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Cheek v. Solstice Counseling & Wellness Center

United States District Court, D. New Jersey

November 22, 2019

GEORGE CHEEK, Plaintiff,




          NOEL L. HILLMAN, U.S.D.J.

         On August 6, 2019, George Cheek (“Plaintiff”) filed a complaint alleging Defendant Solstice Counseling & Wellness Center (“Defendant”) violated the Fair Labor Standards Act, 29 U.S.C. § 201, et seq. (“FLSA”) because it failed to properly pay him overtime compensation. On October 11, 2019, the parties advised the Court that a settlement had been reached following a period of informal discovery. Before the Court is the parties' joint motion to approve the settlement.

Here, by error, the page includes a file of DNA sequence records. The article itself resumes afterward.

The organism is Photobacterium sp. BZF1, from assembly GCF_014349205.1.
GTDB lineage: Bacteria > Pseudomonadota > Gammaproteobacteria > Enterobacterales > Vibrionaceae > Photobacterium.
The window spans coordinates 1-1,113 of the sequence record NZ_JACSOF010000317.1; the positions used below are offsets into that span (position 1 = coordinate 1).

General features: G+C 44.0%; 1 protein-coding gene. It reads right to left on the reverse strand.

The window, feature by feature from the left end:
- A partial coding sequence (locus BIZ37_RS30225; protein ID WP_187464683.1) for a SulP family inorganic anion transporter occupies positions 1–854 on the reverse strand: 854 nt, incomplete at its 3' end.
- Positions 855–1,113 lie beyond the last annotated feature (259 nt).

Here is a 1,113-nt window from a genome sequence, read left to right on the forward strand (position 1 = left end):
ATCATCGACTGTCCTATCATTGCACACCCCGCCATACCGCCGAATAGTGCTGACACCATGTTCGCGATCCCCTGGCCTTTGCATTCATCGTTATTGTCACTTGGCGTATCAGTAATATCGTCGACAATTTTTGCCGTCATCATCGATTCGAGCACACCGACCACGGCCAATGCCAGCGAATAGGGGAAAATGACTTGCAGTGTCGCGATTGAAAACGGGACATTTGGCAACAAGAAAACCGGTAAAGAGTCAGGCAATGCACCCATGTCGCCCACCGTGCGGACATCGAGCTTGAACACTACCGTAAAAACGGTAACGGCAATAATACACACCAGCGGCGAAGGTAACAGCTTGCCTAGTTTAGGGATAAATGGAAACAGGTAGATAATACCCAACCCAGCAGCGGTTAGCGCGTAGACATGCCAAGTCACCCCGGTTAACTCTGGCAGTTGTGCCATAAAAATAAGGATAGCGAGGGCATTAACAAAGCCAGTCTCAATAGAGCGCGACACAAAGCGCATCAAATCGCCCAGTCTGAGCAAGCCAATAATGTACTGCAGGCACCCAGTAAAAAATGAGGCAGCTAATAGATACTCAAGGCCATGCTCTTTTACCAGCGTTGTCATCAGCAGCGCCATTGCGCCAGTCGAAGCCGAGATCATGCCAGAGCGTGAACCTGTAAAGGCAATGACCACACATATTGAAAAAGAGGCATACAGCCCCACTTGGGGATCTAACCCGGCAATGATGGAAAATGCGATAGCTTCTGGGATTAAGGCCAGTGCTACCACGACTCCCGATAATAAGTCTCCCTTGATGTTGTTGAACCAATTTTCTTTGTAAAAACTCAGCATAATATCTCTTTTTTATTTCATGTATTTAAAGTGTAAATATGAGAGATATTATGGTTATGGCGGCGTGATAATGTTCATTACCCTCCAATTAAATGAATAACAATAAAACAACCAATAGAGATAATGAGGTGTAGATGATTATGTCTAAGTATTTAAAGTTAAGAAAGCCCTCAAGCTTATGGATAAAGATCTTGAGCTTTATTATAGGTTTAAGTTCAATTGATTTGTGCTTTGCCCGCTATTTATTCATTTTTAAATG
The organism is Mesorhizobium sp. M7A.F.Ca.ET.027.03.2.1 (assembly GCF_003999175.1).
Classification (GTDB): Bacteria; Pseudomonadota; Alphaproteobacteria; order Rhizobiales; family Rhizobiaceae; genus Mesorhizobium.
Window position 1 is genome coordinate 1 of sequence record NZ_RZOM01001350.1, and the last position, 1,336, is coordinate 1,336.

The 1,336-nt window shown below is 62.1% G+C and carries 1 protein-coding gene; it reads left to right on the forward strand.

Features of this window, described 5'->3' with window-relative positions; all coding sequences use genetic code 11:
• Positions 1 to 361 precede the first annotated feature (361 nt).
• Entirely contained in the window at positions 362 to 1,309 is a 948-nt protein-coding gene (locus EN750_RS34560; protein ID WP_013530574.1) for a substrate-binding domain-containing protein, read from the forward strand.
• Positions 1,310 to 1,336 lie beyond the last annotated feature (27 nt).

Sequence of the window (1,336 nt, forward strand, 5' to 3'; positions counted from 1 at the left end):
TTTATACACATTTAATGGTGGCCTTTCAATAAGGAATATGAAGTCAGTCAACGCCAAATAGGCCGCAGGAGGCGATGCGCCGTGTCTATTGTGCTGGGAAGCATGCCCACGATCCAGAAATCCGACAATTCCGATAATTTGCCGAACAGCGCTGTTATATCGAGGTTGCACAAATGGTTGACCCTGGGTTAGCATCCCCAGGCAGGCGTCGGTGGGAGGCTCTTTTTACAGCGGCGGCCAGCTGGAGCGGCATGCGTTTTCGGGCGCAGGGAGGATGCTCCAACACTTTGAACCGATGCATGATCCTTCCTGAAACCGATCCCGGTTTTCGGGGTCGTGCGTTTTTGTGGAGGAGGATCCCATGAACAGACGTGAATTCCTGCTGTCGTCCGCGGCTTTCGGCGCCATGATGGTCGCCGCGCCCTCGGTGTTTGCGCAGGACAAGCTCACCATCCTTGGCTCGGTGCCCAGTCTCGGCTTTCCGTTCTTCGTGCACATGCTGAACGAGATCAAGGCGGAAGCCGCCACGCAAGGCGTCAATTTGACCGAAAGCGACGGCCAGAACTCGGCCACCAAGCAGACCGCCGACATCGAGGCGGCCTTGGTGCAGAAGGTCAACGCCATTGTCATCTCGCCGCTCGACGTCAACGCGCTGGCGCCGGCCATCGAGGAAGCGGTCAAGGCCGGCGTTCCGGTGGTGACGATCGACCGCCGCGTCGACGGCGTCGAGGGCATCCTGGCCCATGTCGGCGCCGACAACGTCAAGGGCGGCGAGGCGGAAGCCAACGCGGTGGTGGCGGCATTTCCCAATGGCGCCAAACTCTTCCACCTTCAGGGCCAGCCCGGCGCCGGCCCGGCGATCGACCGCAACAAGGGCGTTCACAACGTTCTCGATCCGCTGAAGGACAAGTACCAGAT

Because Plaintiff's claims are for alleged violations of the FLSA, the Court is required to review the settlement agreement and determine whether the matter concerns a bona fide dispute, and whether the settlement is a fair and reasonable resolution for Plaintiff. See Brumley v. Camin Cargo Control, Inc., 2012 WL 1019337, at *1 (D.N.J. 2012) (“Employees have two avenues for compromising an FLSA claim: (1) a compromise supervised by the Department of Labor pursuant to 29 U.S.C. § 216(c); and (2) a district court-approved compromise pursuant to 29 U.S.C. § 216(b)”); Chillogallo v. John Doe LLC #1, 2018 WL 4735737, at *1 (D.N.J. 2018) (quoting Lynn's Food Stores, Inc. v. United States, 679 F.2d 1350, 1353 (11th Cir. 1982) (“When employees bring a private action under the FLSA, and present to the district court a proposed settlement pursuant to that Act's § 216(b), the district court may enter a stipulated judgment if it determines that the compromise reached is a fair and reasonable resolution of a bona fide dispute over FLSA provisions”); Bettger v. Crossmark, Inc., 2015 WL 279754, at *3 (M.D. Pa. 2015) (“Although the Third Circuit has not addressed whether [FSLA] actions claiming unpaid wages may be settled privately without first obtaining court approval, district courts within the Third Circuit have followed the majority position and assumed that judicial approval is necessary.”)).